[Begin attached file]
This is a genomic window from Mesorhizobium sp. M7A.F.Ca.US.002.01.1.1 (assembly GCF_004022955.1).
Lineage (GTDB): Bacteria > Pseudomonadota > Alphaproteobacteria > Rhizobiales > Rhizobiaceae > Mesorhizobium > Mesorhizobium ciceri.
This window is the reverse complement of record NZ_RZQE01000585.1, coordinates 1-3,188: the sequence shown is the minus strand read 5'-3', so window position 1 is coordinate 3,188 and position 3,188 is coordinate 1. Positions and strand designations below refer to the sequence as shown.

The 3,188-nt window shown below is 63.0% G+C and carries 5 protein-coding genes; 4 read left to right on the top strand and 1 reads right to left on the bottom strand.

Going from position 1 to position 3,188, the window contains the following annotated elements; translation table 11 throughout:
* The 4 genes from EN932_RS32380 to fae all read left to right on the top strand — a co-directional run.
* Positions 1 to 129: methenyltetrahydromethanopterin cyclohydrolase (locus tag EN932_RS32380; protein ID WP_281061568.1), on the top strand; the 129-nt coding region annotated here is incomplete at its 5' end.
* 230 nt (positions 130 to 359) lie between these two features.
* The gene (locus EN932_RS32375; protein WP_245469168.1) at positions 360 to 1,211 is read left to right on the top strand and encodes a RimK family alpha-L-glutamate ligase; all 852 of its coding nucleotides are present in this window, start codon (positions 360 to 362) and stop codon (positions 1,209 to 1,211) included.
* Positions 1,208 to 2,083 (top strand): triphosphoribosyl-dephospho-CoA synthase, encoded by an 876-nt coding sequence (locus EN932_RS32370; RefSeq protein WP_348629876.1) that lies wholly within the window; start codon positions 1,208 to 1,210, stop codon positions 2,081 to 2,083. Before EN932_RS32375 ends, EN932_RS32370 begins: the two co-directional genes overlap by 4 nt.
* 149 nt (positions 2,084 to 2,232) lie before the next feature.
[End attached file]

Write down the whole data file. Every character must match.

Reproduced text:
This is a genomic window from Mesorhizobium sp. M7A.F.Ca.US.002.01.1.1 (assembly GCF_004022955.1).
Lineage (GTDB): Bacteria > Pseudomonadota > Alphaproteobacteria > Rhizobiales > Rhizobiaceae > Mesorhizobium > Mesorhizobium ciceri.
This window is the reverse complement of record NZ_RZQE01000585.1, coordinates 1-3,188: the sequence shown is the minus strand read 5'-3', so window position 1 is coordinate 3,188 and position 3,188 is coordinate 1. Positions and strand designations below refer to the sequence as shown.

The 3,188-nt window shown below is 63.0% G+C and carries 5 protein-coding genes; 4 read left to right on the top strand and 1 reads right to left on the bottom strand.

Going from position 1 to position 3,188, the window contains the following annotated elements; translation table 11 throughout:
* The 4 genes from EN932_RS32380 to fae all read left to right on the top strand — a co-directional run.
* Positions 1 to 129: methenyltetrahydromethanopterin cyclohydrolase (locus tag EN932_RS32380; protein ID WP_281061568.1), on the top strand; the 129-nt coding region annotated here is incomplete at its 5' end.
* 230 nt (positions 130 to 359) lie between these two features.
* The gene (locus EN932_RS32375; protein WP_245469168.1) at positions 360 to 1,211 is read left to right on the top strand and encodes a RimK family alpha-L-glutamate ligase; all 852 of its coding nucleotides are present in this window, start codon (positions 360 to 362) and stop codon (positions 1,209 to 1,211) included.
* Positions 1,208 to 2,083 (top strand): triphosphoribosyl-dephospho-CoA synthase, encoded by an 876-nt coding sequence (locus EN932_RS32370; RefSeq protein WP_348629876.1) that lies wholly within the window; start codon positions 1,208 to 1,210, stop codon positions 2,081 to 2,083. Before EN932_RS32375 ends, EN932_RS32370 begins: the two co-directional genes overlap by 4 nt.
* 149 nt (positions 2,084 to 2,232) lie before the next feature.